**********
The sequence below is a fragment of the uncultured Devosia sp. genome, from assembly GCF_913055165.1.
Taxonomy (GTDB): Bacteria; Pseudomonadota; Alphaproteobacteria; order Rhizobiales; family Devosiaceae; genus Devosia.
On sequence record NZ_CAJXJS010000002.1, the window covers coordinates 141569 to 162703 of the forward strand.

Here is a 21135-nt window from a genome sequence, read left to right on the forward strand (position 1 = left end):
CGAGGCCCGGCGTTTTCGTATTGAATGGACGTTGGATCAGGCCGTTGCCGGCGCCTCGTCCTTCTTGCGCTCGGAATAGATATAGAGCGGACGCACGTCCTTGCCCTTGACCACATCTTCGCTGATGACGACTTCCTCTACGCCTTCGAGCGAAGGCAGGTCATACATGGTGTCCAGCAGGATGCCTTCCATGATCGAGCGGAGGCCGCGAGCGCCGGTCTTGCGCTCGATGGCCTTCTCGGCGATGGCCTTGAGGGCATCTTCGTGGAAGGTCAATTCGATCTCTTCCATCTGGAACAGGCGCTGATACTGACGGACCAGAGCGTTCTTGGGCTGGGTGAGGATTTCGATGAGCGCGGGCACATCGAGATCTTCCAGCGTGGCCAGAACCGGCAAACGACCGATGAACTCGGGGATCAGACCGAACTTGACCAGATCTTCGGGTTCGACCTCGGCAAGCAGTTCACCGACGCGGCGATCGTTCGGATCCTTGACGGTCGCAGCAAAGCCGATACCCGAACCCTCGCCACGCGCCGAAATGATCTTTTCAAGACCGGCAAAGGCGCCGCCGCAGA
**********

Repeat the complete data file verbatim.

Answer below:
The sequence below is a fragment of the uncultured Devosia sp. genome, from assembly GCF_913055165.1.
Taxonomy (GTDB): Bacteria; Pseudomonadota; Alphaproteobacteria; order Rhizobiales; family Devosiaceae; genus Devosia.
On sequence record NZ_CAJXJS010000002.1, the window covers coordinates 141569 to 162703 of the forward strand.

Here is a 21135-nt window from a genome sequence, read left to right on the forward strand (position 1 = left end):
CGAGGCCCGGCGTTTTCGTATTGAATGGACGTTGGATCAGGCCGTTGCCGGCGCCTCGTCCTTCTTGCGCTCGGAATAGATATAGAGCGGACGCACGTCCTTGCCCTTGACCACATCTTCGCTGATGACGACTTCCTCTACGCCTTCGAGCGAAGGCAGGTCATACATGGTGTCCAGCAGGATGCCTTCCATGATCGAGCGGAGGCCGCGAGCGCCGGTCTTGCGCTCGATGGCCTTCTCGGCGATGGCCTTGAGGGCATCTTCGTGGAAGGTCAATTCGATCTCTTCCATCTGGAACAGGCGCTGATACTGACGGACCAGAGCGTTCTTGGGCTGGGTGAGGATTTCGATGAGCGCGGGCACATCGAGATCTTCCAGCGTGGCCAGAACCGGCAAACGACCGATGAACTCGGGGATCAGACCGAACTTGACCAGATCTTCGGGTTCGACCTCGGCAAGCAGTTCACCGACGCGGCGATCGTTCGGATCCTTGACGGTCGCAGCAAAGCCGATACCCGAACCCTCGCCACGCGCCGAAATGATCTTTTCAAGACCGGCAAAGGCGCCGCCGCAGA